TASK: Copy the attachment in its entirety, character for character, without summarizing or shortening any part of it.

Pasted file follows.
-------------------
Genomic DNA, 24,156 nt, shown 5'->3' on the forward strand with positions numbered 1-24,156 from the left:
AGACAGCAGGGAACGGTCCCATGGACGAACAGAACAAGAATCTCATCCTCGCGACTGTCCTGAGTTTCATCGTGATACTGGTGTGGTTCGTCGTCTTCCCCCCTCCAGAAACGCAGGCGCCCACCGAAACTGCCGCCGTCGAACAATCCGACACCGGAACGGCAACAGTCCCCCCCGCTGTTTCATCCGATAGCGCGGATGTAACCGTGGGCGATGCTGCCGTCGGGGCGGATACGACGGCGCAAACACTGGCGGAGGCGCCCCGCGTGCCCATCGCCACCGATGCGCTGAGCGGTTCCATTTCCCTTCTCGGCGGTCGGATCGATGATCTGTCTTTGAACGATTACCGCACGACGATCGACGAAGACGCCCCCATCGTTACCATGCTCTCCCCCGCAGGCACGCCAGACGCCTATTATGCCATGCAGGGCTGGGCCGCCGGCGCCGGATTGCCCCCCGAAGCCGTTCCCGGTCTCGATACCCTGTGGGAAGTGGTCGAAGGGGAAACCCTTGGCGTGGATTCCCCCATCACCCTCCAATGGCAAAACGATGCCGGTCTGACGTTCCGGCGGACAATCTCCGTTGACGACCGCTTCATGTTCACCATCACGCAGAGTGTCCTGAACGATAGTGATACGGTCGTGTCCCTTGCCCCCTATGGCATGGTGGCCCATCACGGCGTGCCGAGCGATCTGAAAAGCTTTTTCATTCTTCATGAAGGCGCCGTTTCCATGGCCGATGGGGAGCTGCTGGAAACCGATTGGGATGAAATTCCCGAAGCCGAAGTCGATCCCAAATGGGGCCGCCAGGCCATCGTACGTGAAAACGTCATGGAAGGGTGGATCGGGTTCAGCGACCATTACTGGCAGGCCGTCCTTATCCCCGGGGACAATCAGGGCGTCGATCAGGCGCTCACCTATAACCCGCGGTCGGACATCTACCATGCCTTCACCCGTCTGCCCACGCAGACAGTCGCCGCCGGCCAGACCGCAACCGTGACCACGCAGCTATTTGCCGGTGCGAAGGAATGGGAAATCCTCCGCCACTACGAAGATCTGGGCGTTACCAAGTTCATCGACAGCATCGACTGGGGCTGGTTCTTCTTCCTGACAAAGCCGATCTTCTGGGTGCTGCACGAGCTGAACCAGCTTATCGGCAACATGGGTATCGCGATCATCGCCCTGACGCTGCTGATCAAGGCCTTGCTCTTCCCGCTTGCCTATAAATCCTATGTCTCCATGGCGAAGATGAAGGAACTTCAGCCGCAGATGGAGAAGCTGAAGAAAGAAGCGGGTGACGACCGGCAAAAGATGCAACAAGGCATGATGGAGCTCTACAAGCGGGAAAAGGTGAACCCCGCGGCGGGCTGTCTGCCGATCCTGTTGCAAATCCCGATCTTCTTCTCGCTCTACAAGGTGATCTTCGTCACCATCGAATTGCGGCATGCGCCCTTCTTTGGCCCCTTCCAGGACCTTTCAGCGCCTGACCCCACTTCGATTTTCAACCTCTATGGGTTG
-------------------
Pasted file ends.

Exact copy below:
Genomic DNA, 24,156 nt, shown 5'->3' on the forward strand with positions numbered 1-24,156 from the left:
AGACAGCAGGGAACGGTCCCATGGACGAACAGAACAAGAATCTCATCCTCGCGACTGTCCTGAGTTTCATCGTGATACTGGTGTGGTTCGTCGTCTTCCCCCCTCCAGAAACGCAGGCGCCCACCGAAACTGCCGCCGTCGAACAATCCGACACCGGAACGGCAACAGTCCCCCCCGCTGTTTCATCCGATAGCGCGGATGTAACCGTGGGCGATGCTGCCGTCGGGGCGGATACGACGGCGCAAACACTGGCGGAGGCGCCCCGCGTGCCCATCGCCACCGATGCGCTGAGCGGTTCCATTTCCCTTCTCGGCGGTCGGATCGATGATCTGTCTTTGAACGATTACCGCACGACGATCGACGAAGACGCCCCCATCGTTACCATGCTCTCCCCCGCAGGCACGCCAGACGCCTATTATGCCATGCAGGGCTGGGCCGCCGGCGCCGGATTGCCCCCCGAAGCCGTTCCCGGTCTCGATACCCTGTGGGAAGTGGTCGAAGGGGAAACCCTTGGCGTGGATTCCCCCATCACCCTCCAATGGCAAAACGATGCCGGTCTGACGTTCCGGCGGACAATCTCCGTTGACGACCGCTTCATGTTCACCATCACGCAGAGTGTCCTGAACGATAGTGATACGGTCGTGTCCCTTGCCCCCTATGGCATGGTGGCCCATCACGGCGTGCCGAGCGATCTGAAAAGCTTTTTCATTCTTCATGAAGGCGCCGTTTCCATGGCCGATGGGGAGCTGCTGGAAACCGATTGGGATGAAATTCCCGAAGCCGAAGTCGATCCCAAATGGGGCCGCCAGGCCATCGTACGTGAAAACGTCATGGAAGGGTGGATCGGGTTCAGCGACCATTACTGGCAGGCCGTCCTTATCCCCGGGGACAATCAGGGCGTCGATCAGGCGCTCACCTATAACCCGCGGTCGGACATCTACCATGCCTTCACCCGTCTGCCCACGCAGACAGTCGCCGCCGGCCAGACCGCAACCGTGACCACGCAGCTATTTGCCGGTGCGAAGGAATGGGAAATCCTCCGCCACTACGAAGATCTGGGCGTTACCAAGTTCATCGACAGCATCGACTGGGGCTGGTTCTTCTTCCTGACAAAGCCGATCTTCTGGGTGCTGCACGAGCTGAACCAGCTTATCGGCAACATGGGTATCGCGATCATCGCCCTGACGCTGCTGATCAAGGCCTTGCTCTTCCCGCTTGCCTATAAATCCTATGTCTCCATGGCGAAGATGAAGGAACTTCAGCCGCAGATGGAGAAGCTGAAGAAAGAAGCGGGTGACGACCGGCAAAAGATGCAACAAGGCATGATGGAGCTCTACAAGCGGGAAAAGGTGAACCCCGCGGCGGGCTGTCTGCCGATCCTGTTGCAAATCCCGATCTTCTTCTCGCTCTACAAGGTGATCTTCGTCACCATCGAATTGCGGCATGCGCCCTTCTTTGGCCCCTTCCAGGACCTTTCAGCGCCTGACCCCACTTCGATTTTCAACCTCTATGGGTTG